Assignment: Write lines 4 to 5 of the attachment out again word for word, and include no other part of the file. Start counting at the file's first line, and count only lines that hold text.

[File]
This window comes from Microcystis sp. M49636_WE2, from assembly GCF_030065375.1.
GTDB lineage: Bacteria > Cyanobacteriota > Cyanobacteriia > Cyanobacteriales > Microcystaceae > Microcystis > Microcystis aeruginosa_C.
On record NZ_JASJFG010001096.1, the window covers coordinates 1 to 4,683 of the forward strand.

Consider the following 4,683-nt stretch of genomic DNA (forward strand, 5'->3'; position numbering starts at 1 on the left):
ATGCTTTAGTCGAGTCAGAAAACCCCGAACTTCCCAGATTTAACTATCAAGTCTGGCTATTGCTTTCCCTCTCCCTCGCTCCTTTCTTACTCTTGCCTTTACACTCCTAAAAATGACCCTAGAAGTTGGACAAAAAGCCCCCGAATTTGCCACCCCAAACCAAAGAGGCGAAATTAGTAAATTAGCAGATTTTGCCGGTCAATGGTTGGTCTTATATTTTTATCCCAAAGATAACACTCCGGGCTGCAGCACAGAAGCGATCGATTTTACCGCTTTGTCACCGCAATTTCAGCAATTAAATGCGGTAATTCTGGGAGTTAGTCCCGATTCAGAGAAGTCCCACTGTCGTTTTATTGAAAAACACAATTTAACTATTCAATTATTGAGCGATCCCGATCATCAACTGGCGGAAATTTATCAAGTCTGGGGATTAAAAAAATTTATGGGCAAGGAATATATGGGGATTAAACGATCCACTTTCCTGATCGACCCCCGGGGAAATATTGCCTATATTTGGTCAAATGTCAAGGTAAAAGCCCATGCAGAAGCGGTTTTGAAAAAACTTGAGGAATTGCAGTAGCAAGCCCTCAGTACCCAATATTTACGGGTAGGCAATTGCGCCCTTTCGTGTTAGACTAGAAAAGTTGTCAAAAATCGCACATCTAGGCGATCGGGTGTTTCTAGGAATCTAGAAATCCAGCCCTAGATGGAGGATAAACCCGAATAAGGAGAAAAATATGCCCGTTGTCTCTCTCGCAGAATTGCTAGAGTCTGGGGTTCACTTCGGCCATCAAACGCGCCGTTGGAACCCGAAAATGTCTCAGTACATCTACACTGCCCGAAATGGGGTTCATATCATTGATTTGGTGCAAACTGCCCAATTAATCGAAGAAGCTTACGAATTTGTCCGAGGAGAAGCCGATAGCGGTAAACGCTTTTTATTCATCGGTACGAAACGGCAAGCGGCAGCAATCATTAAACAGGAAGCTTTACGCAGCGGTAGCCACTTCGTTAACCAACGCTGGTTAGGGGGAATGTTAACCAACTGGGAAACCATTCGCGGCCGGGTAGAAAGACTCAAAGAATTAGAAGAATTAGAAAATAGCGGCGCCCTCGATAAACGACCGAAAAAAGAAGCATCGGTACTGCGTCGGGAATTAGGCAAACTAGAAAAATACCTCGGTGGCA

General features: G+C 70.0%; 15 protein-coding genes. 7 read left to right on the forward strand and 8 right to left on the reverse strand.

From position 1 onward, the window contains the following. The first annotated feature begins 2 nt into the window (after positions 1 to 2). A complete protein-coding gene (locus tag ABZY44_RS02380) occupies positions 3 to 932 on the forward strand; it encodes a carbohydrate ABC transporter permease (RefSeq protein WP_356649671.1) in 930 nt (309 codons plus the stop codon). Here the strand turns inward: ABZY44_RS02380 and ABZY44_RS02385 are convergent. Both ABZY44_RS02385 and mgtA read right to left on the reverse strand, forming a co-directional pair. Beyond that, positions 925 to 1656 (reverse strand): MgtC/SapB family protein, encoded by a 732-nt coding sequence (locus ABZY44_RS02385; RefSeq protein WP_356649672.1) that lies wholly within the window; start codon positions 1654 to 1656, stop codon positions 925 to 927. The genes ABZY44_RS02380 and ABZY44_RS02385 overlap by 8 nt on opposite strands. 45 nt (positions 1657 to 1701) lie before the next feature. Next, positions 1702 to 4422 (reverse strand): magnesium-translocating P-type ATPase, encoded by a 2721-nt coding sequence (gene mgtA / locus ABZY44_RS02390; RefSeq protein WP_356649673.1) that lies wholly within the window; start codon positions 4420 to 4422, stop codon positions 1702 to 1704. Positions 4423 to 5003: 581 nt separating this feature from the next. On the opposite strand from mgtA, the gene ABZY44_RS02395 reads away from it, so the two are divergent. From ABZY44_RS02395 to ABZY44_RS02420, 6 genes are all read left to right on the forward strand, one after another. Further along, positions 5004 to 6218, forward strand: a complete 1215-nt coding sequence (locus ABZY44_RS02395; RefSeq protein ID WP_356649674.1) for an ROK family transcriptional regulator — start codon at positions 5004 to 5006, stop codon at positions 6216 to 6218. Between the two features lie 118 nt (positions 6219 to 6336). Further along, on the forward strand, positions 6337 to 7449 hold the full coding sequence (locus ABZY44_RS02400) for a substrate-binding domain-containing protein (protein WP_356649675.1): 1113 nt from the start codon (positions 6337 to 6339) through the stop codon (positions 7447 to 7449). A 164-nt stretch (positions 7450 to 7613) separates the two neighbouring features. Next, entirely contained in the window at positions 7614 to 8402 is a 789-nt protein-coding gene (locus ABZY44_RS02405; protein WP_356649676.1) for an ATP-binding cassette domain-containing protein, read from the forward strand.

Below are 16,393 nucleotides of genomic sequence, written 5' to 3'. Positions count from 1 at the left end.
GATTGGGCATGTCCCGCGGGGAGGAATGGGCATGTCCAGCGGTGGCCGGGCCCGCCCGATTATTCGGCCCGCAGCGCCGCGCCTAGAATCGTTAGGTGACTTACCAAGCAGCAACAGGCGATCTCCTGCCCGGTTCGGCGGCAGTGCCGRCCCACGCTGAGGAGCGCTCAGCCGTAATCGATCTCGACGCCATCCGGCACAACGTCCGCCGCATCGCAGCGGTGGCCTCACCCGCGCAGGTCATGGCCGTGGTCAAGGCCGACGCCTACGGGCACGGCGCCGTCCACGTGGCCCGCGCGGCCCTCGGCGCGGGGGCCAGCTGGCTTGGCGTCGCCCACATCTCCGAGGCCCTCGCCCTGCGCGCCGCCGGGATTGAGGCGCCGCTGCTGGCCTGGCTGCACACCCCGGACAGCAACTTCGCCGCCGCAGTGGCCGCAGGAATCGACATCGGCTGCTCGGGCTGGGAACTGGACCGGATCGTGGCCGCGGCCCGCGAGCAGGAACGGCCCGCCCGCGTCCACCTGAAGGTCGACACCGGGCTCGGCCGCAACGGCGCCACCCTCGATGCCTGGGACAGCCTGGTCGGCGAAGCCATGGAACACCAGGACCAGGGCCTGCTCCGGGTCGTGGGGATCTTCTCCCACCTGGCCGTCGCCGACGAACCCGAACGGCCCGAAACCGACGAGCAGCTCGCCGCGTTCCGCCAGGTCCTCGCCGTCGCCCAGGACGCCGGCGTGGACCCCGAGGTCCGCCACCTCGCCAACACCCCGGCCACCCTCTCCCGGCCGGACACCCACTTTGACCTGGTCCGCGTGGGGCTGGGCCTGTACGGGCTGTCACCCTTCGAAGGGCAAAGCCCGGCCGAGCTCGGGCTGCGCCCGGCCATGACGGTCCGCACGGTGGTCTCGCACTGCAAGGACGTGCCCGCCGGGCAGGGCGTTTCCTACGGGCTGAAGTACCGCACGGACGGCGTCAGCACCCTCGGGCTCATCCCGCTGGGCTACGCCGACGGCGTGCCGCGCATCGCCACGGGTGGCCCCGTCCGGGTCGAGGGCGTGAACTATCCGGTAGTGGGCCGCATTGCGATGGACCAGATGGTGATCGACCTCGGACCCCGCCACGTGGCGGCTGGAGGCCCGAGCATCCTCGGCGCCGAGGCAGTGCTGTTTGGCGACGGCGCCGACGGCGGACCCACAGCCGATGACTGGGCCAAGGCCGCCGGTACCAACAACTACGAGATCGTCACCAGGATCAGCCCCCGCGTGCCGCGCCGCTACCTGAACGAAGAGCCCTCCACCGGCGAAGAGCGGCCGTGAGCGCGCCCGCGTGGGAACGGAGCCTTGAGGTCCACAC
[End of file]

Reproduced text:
Consider the following 4,683-nt stretch of genomic DNA (forward strand, 5'->3'; position numbering starts at 1 on the left):
ATGCTTTAGTCGAGTCAGAAAACCCCGAACTTCCCAGATTTAACTATCAAGTCTGGCTATTGCTTTCCCTCTCCCTCGCTCCTTTCTTACTCTTGCCTTTACACTCCTAAAAATGACCCTAGAAGTTGGACAAAAAGCCCCCGAATTTGCCACCCCAAACCAAAGAGGCGAAATTAGTAAATTAGCAGATTTTGCCGGTCAATGGTTGGTCTTATATTTTTATCCCAAAGATAACACTCCGGGCTGCAGCACAGAAGCGATCGATTTTACCGCTTTGTCACCGCAATTTCAGCAATTAAATGCGGTAATTCTGGGAGTTAGTCCCGATTCAGAGAAGTCCCACTGTCGTTTTATTGAAAAACACAATTTAACTATTCAATTATTGAGCGATCCCGATCATCAACTGGCGGAAATTTATCAAGTCTGGGGATTAAAAAAATTTATGGGCAAGGAATATATGGGGATTAAACGATCCACTTTCCTGATCGACCCCCGGGGAAATATTGCCTATATTTGGTCAAATGTCAAGGTAAAAGCCCATGCAGAAGCGGTTTTGAAAAAACTTGAGGAATTGCAGTAGCAAGCCCTCAGTACCCAATATTTACGGGTAGGCAATTGCGCCCTTTCGTGTTAGACTAGAAAAGTTGTCAAAAATCGCACATCTAGGCGATCGGGTGTTTCTAGGAATCTAGAAATCCAGCCCTAGATGGAGGATAAACCCGAATAAGGAGAAAAATATGCCCGTTGTCTCTCTCGCAGAATTGCTAGAGTCTGGGGTTCACTTCGGCCATCAAACGCGCCGTTGGAACCCGAAAATGTCTCAGTACATCTACACTGCCCGAAATGGGGTTCATATCATTGATTTGGTGCAAACTGCCCAATTAATCGAAGAAGCTTACGAATTTGTCCGAGGAGAAGCCGATAGCGGTAAACGCTTTTTATTCATCGGTACGAAACGGCAAGCGGCAGCAATCATTAAACAGGAAGCTTTACGCAGCGGTAGCCACTTCGTTAACCAACGCTGGTTAGGGGGAATGTTAACCAACTGGGAAACCATTCGCGGCCGGGTAGAAAGACTCAAAGAATTAGAAGAATTAGAAAATAGCGGCGCCCTCGATAAACGACCGAAAAAAGAAGCATCGGTACTGCGTCGGGAATTAGGCAAACTAGAAAAATACCTCGGTGGCA